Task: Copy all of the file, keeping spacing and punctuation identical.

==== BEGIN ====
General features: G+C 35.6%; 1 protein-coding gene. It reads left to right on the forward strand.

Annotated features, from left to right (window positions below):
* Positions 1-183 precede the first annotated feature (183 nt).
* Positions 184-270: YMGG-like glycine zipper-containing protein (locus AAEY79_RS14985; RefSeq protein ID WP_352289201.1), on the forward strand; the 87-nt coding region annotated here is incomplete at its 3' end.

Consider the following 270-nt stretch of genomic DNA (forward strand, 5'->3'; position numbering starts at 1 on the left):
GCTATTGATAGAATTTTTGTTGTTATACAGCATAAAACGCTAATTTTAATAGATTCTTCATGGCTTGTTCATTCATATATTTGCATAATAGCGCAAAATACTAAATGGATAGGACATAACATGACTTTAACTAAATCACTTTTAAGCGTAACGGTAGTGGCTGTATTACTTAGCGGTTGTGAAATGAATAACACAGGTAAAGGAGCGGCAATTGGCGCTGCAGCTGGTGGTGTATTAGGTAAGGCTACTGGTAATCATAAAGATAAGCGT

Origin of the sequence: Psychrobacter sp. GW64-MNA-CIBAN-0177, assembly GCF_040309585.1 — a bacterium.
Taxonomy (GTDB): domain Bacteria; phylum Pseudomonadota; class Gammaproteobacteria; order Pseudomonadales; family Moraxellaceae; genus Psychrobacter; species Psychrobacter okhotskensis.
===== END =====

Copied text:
General features: G+C 35.6%; 1 protein-coding gene. It reads left to right on the forward strand.

Annotated features, from left to right (window positions below):
* Positions 1-183 precede the first annotated feature (183 nt).
* Positions 184-270: YMGG-like glycine zipper-containing protein (locus AAEY79_RS14985; RefSeq protein ID WP_352289201.1), on the forward strand; the 87-nt coding region annotated here is incomplete at its 3' end.

Consider the following 270-nt stretch of genomic DNA (forward strand, 5'->3'; position numbering starts at 1 on the left):
GCTATTGATAGAATTTTTGTTGTTATACAGCATAAAACGCTAATTTTAATAGATTCTTCATGGCTTGTTCATTCATATATTTGCATAATAGCGCAAAATACTAAATGGATAGGACATAACATGACTTTAACTAAATCACTTTTAAGCGTAACGGTAGTGGCTGTATTACTTAGCGGTTGTGAAATGAATAACACAGGTAAAGGAGCGGCAATTGGCGCTGCAGCTGGTGGTGTATTAGGTAAGGCTACTGGTAATCATAAAGATAAGCGT

Origin of the sequence: Psychrobacter sp. GW64-MNA-CIBAN-0177, assembly GCF_040309585.1 — a bacterium.
Taxonomy (GTDB): domain Bacteria; phylum Pseudomonadota; class Gammaproteobacteria; order Pseudomonadales; family Moraxellaceae; genus Psychrobacter; species Psychrobacter okhotskensis.